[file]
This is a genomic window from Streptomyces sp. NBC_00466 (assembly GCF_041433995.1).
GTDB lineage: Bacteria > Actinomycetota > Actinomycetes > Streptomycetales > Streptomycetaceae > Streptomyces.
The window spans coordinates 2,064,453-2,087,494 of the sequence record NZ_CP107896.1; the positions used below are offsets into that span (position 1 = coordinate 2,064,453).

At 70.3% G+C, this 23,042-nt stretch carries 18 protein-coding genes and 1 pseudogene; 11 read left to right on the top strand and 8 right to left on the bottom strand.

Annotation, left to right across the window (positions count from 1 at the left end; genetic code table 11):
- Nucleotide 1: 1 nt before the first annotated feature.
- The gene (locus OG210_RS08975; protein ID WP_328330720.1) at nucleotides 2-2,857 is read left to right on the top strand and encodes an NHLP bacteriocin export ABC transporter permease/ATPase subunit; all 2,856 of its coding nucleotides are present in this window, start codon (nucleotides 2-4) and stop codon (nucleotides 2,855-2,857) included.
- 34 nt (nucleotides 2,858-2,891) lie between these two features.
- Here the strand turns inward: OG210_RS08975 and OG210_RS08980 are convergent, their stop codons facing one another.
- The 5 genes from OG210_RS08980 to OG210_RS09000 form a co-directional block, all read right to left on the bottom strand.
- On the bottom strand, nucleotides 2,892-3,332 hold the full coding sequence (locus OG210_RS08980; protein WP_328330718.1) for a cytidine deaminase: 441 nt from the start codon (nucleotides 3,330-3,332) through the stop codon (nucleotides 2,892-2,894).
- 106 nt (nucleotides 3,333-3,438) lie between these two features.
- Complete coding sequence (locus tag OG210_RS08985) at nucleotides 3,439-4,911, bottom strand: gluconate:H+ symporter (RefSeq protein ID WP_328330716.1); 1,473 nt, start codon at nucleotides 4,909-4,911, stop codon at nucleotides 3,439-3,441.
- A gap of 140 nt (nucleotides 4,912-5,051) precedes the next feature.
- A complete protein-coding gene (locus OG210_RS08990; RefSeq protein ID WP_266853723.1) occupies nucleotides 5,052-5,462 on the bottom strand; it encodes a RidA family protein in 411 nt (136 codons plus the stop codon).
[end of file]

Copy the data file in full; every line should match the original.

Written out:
This is a genomic window from Streptomyces sp. NBC_00466 (assembly GCF_041433995.1).
GTDB lineage: Bacteria > Actinomycetota > Actinomycetes > Streptomycetales > Streptomycetaceae > Streptomyces.
The window spans coordinates 2,064,453-2,087,494 of the sequence record NZ_CP107896.1; the positions used below are offsets into that span (position 1 = coordinate 2,064,453).

At 70.3% G+C, this 23,042-nt stretch carries 18 protein-coding genes and 1 pseudogene; 11 read left to right on the top strand and 8 right to left on the bottom strand.

Annotation, left to right across the window (positions count from 1 at the left end; genetic code table 11):
- Nucleotide 1: 1 nt before the first annotated feature.
- The gene (locus OG210_RS08975; protein ID WP_328330720.1) at nucleotides 2-2,857 is read left to right on the top strand and encodes an NHLP bacteriocin export ABC transporter permease/ATPase subunit; all 2,856 of its coding nucleotides are present in this window, start codon (nucleotides 2-4) and stop codon (nucleotides 2,855-2,857) included.
- 34 nt (nucleotides 2,858-2,891) lie between these two features.
- Here the strand turns inward: OG210_RS08975 and OG210_RS08980 are convergent, their stop codons facing one another.
- The 5 genes from OG210_RS08980 to OG210_RS09000 form a co-directional block, all read right to left on the bottom strand.
- On the bottom strand, nucleotides 2,892-3,332 hold the full coding sequence (locus OG210_RS08980; protein WP_328330718.1) for a cytidine deaminase: 441 nt from the start codon (nucleotides 3,330-3,332) through the stop codon (nucleotides 2,892-2,894).
- 106 nt (nucleotides 3,333-3,438) lie between these two features.
- Complete coding sequence (locus tag OG210_RS08985) at nucleotides 3,439-4,911, bottom strand: gluconate:H+ symporter (RefSeq protein ID WP_328330716.1); 1,473 nt, start codon at nucleotides 4,909-4,911, stop codon at nucleotides 3,439-3,441.
- A gap of 140 nt (nucleotides 4,912-5,051) precedes the next feature.
- A complete protein-coding gene (locus OG210_RS08990; RefSeq protein ID WP_266853723.1) occupies nucleotides 5,052-5,462 on the bottom strand; it encodes a RidA family protein in 411 nt (136 codons plus the stop codon).